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Union County Police Officer Convicted of Theft by Deception; Forging Walmart Bar Codes


A Union County jury has returned guilty verdicts on all charges filed against a Union County Police Department officer who leveraged his status as a sworn member of law enforcement to further a scheme to illegally pay heavily reduced prices for collectibles purchased from local department stores on numerous occasions, acting Union County Prosecutor Lyndsay V. Ruotolo announced Friday.

Police say Blake Clay, 36, of Rahway was convicted on charges of theft, theft by deception, and official misconduct, all third-degree crimes, following a two-week trial before Union County Superior Court Judge Robert Kirsch and several hours of jury deliberation spread over two days.

An investigation by the Prosecutor’s Office’s Special Prosecutions Unit revealed that Clay visited department stores in Clark, Edison, Linden, and Woodbridge multiple times over the course of several months in 2016, and used counterfeit barcodes to significantly lower the prices of various items when they would be rung up at the register, according to Union County Deputy First Assistant Prosecutor Derek Nececkas and Assistant Prosecutor Robert Rosenthal, who prosecuted the case.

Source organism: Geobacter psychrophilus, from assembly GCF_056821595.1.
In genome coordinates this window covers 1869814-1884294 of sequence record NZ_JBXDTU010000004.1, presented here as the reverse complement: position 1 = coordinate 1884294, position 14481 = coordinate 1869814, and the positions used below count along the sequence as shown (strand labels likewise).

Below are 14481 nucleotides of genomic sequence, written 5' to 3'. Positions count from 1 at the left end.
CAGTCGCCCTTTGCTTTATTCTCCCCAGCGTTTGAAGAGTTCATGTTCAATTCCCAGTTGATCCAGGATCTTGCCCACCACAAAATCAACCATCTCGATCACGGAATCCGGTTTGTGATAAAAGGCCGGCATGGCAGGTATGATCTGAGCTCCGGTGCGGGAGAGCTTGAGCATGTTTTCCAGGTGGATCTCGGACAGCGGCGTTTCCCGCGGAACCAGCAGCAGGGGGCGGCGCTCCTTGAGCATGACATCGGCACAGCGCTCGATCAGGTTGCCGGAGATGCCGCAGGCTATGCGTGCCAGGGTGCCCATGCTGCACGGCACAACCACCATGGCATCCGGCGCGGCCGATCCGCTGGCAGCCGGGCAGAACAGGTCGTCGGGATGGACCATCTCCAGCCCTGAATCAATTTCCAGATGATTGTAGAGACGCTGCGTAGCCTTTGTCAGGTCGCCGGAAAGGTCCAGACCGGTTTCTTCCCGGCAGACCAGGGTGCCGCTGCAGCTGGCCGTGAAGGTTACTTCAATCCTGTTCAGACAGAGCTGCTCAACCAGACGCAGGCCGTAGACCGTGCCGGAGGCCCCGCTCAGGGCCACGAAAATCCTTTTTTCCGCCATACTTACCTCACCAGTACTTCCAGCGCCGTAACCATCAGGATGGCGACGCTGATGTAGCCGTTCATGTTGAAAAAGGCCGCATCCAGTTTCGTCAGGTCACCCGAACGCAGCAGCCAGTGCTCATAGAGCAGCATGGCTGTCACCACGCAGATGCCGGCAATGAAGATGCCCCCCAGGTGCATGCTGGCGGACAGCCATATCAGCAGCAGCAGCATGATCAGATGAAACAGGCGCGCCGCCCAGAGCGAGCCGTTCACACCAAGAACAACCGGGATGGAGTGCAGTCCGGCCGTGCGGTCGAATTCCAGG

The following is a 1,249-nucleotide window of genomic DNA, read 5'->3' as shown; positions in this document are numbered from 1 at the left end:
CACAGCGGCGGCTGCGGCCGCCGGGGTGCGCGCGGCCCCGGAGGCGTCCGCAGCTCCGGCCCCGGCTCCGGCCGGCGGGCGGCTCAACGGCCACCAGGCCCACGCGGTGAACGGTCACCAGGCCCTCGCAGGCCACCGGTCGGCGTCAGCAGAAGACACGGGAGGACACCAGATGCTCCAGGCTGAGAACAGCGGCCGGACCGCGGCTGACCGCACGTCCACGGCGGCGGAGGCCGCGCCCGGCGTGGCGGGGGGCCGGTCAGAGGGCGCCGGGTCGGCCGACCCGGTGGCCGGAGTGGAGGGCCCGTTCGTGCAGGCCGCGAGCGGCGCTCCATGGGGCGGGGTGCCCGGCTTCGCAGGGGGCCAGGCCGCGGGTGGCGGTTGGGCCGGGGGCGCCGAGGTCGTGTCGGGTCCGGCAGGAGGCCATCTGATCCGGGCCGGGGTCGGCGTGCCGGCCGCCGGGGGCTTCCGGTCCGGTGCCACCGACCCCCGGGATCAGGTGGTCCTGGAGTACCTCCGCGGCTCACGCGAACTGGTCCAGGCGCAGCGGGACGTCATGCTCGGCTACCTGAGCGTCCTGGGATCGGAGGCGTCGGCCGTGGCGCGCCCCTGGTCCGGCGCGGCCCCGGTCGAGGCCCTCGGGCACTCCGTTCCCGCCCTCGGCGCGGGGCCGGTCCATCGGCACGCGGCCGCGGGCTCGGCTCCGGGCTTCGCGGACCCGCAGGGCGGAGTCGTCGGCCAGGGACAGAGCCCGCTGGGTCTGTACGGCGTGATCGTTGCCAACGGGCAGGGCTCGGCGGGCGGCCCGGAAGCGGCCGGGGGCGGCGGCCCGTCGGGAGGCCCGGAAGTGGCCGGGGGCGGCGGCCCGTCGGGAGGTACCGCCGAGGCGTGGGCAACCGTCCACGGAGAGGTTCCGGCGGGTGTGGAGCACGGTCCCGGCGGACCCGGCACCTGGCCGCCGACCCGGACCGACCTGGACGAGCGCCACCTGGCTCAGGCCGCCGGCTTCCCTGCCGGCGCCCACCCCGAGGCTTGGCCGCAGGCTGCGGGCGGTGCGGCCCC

This meant that on more than 10 occasions, Clay paid amounts of $1.50 to $4.50 for items actually ranging in price from $15.99 to $39.99.

Clay initially visited local Walmart department stores to carry out the scheme, but when confronted by a store employee on one occasion, he signed an agreement admitting to inappropriate conduct and promising not to enter any other Walmart locations nationwide.

Afterwards, he started executing the scheme in local Target department stores – and on multiple occasions, he did so while in full police uniform.

The total value of the thefts amounted to more than $600. Clay was served the charges against him via summons in May 2016, and he was suspended without pay while awaiting trial.

Sentencing in the case has been scheduled for Friday, November 15, before Judge Kirsch, at which time Clay will face a sentence of up to five years in state prison, with a mandatory minimum of two years to be served before the possibility of parole, and be permanently barred from future public employment in New Jersey.